|Publication number||US7103360 B2|
|Application number||US 10/045,346|
|Publication date||Sep 5, 2006|
|Filing date||Oct 23, 2001|
|Priority date||Dec 30, 1998|
|Also published as||US20020068575|
|Publication number||045346, 10045346, US 7103360 B2, US 7103360B2, US-B2-7103360, US7103360 B2, US7103360B2|
|Inventors||Prathima Agrawal, Parameswaran Ramanathan|
|Original Assignee||Telcordia Technologies, Inc.|
|Export Citation||BiBTeX, EndNote, RefMan|
|Patent Citations (53), Referenced by (1), Classifications (15), Legal Events (11)|
|External Links: USPTO, USPTO Assignment, Espacenet|
This application is a continuation of Ser. No. 09/223,466, filed Dec. 30, 1998, now abandoned. It is also related to Agrawal et al U.S. Pat. No. 6,208,864, Mar. 27, 2001, and U.S. Pat. No. 6,216,005, Apr. 20, 2001.
This invention relates generally to telecommunications services and, more particularly, to incorporating a cellular-fixed call transfer service into the conventional public switched telephone network in combination with the conventional cellular network.
Most individuals now, or in the near future will, have at least two telephone numbers through which they make or receive calls on a regular basis. One of these telephone numbers is usually associated with a local access provider while the other is usually associated with a cellular service provider. The connectivity from the local access provider is to the traditional fixed telephone network (oftentimes referred to as the Public Switched Telephone Network (PSTN)) while the connectivity from the cellular service provider is to the cellular network (CN). For discussion purposes below, let Nf and Nc respectively denote the telephone number for a particular user to the fixed and cellular network.
The calls made from Nf are usually of lower cost than those made or received from Nc because the call is routed over the fixed network and therefore does not make use of the limited wireless bandwidth. However, once a call has been initiated on the fixed network, the user has very little mobility; a cordless phone may allow the user to move 50–100 meters from the base of the phone without significant deterioration in the voice quality. However, a user can move in a wide geographical area if a user could transfer an on-going call originated over the fixed network to the cellular network. A point of departure from the prior art in accordance with the present invention is a new call transfer service called the Cellular-Fixed Call Transfer Service (CFCTS) which can be offered by the cellular network provider to allow users to transfer on-going calls between the his/her fixed and cellular telephone numbers.
The CFCTS service benefits both the user and the service provider. The user benefits because he/she can use the lower cost calls through the fixed network whenever possible without sacrificing mobility. The service provider also benefits because as users switch over to fixed network from cellular whenever possible, the limited capacity of the cellular network can support other users. More customers will also be attracted to this lower cost service with full support for mobility. Also, when a user transfers a call from his/her Nf to Nc the cellular network provider gains additional business.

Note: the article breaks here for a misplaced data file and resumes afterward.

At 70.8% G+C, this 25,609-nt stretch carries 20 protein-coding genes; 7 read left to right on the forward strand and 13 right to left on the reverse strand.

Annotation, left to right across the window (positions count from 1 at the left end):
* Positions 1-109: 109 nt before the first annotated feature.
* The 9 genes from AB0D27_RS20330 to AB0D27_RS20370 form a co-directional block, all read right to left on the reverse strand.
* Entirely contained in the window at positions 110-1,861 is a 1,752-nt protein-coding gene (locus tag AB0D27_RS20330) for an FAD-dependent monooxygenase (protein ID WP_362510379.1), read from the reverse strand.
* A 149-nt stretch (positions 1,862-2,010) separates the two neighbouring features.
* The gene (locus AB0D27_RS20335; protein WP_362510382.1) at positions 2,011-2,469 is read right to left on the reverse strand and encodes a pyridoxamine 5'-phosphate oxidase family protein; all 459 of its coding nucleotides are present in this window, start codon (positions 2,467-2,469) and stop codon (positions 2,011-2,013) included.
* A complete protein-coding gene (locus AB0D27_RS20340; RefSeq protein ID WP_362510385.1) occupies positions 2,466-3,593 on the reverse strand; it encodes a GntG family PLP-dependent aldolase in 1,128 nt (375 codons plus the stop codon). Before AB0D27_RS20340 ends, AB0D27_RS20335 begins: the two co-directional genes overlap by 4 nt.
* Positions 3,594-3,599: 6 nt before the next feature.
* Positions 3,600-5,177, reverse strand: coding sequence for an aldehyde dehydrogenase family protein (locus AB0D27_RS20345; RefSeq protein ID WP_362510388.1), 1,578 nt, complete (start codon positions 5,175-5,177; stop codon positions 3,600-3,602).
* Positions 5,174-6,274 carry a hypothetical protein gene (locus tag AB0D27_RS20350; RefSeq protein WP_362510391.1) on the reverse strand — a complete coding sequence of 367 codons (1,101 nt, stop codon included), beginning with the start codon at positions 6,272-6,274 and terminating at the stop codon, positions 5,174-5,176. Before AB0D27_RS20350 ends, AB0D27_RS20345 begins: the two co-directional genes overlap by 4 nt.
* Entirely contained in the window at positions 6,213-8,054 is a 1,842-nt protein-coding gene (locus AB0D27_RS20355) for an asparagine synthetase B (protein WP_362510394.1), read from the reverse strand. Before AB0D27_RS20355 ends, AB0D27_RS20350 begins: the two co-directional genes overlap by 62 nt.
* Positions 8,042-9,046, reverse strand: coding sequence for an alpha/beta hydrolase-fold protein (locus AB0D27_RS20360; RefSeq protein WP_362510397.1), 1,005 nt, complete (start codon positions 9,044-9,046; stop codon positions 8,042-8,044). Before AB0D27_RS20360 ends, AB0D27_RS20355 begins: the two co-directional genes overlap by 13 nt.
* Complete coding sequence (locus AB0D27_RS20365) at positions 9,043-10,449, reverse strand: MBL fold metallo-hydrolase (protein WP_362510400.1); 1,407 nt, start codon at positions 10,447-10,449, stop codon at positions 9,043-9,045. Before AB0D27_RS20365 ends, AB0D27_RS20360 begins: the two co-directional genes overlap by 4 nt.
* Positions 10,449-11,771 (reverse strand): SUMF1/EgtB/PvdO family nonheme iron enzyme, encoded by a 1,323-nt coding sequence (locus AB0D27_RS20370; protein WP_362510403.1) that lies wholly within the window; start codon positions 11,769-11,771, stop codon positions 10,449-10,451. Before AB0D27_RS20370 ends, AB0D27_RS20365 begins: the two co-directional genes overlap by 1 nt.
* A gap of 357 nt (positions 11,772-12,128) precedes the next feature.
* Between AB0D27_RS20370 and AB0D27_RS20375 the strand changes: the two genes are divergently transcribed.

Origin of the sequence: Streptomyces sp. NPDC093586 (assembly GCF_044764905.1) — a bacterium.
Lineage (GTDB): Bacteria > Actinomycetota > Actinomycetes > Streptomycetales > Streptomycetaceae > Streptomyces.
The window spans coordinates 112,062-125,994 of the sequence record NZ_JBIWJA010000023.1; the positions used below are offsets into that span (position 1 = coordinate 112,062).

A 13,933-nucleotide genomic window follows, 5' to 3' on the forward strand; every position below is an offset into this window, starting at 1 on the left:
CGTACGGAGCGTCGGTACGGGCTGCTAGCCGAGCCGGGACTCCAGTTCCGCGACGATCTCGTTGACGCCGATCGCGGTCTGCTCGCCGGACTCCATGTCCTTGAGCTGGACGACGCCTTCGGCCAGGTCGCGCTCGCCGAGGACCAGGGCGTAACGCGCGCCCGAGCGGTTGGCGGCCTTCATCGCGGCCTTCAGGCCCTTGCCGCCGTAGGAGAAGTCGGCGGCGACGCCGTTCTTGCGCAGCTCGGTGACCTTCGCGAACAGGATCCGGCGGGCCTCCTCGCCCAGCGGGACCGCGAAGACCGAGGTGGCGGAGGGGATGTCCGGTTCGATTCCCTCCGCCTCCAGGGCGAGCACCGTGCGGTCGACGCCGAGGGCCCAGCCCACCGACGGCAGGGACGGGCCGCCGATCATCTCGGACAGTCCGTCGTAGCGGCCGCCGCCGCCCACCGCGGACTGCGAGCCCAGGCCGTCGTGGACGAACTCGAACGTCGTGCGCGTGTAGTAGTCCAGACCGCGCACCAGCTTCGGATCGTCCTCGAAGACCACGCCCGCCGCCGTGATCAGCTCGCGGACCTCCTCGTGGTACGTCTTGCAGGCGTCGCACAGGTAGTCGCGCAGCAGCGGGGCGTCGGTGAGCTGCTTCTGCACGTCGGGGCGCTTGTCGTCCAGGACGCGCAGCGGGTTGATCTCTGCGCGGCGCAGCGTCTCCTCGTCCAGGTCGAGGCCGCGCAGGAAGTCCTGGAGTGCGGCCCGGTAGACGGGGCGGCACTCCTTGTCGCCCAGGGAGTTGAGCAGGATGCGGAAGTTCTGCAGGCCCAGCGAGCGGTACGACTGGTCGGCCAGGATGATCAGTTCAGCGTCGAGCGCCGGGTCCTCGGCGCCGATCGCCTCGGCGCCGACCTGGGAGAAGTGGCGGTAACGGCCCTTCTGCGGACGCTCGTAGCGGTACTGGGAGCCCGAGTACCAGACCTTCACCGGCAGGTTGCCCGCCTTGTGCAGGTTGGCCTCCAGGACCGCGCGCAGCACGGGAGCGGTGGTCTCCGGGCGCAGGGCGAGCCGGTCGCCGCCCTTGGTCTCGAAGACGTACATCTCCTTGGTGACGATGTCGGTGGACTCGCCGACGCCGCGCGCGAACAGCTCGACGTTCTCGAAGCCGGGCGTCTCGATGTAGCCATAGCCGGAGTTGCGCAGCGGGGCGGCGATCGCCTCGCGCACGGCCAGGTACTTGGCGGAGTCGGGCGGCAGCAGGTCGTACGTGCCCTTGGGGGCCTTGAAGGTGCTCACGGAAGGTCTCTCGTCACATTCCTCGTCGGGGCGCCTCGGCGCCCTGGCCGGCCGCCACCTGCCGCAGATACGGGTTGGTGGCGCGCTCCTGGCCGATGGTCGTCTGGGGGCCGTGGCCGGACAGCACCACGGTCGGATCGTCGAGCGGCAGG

Suppose that a user receives a call at home on Nf just as she is about to leave for work. At present, the user has only one of the following two options. Either complete the call before starting the commute to work or terminate the conversation and restart it using the cellular phone. Terminating the conversation and restarting it using the cellular phone requires all parties in the call to hangup and reestablish the necessary connections. This is clearly troublesome.
However, if the user can transfer the call over to her cellular telephone without disrupting the conversation, then the call can be continued while the user is in commute.
In this example, the user benefits because she gets mobility while using the lower cost of the fixed network for as long as possible. The cellular network provider also benefits because a call has been transferred to it from another service provider.
Suppose that a user makes a call using his cellular telephone while away from home and comes back home while the call is in progress. There will be no degradation in the voice quality and the user can continue using the more expensive cellular network while at home. However, if the user can transfer the call to his fixed telephone, the cost of the rest of call will be lower. The service provider will also benefit because as users switch over to the fixed network, the limited capacity of the cellular network can be used to support other users. In this example, the reason for the transfer capability is reduced cost to the user.
The prior art does not allow transfer of on-going calls from a fixed network to a cellular network and vice versa. Some service providers offer forwarding of calls from the fixed to the cellular network prior to the establishment of a call, such as by conventional call-forwarding. Similarly, some fixed network service providers offer transfer of on-going calls from one fixed telephone number to another, typically at the request/intervention of the called party.
These shortcomings and other limitations and deficiencies of the prior art are obviated, in accordance with the present invention, by a methodology and concomitant circuitry effected by introducing a Fixed-Cellular Mobility Agent (FCMA) into the cellular network, the FCMA having at least the functionality of a PSTN central office for interconnecting incoming/outgoing calls to the MSC as outgoing/incoming calls to the CN or the PSTN and which, in addition, monitors each call connection to carry out call transfers between the CN and the PSTN.
In accordance with a broad method aspect of the call transfer aspect of the present invention, a method for transferring an established call path on the Public Switched Telephone Network (PSTN) to a call on the Cellular Network (CN), the PSTN including a central office (CO) serving the called party, the CN including a mobile switching center (MSC) serving the called party, the established call path including a first call connection between the calling party and the MSC and a second connection between the called party and the MSC, includes: (a) monitoring the second call connection to detect a request for a call transfer by the called party; (b) altering the MSC of the call transfer request: (c) obtaining a cellular telephone number Nc assigned to the called party; (d) initiating by the MSC an outgoing call to the Nc; (d) whenever the outgoing call to a cellular telephone assigned the Nc is answered, establishing a third call connection between the MSC and the cellular telephone; and (e) bridging the first call connection and the third call connection and terminating the second call connection.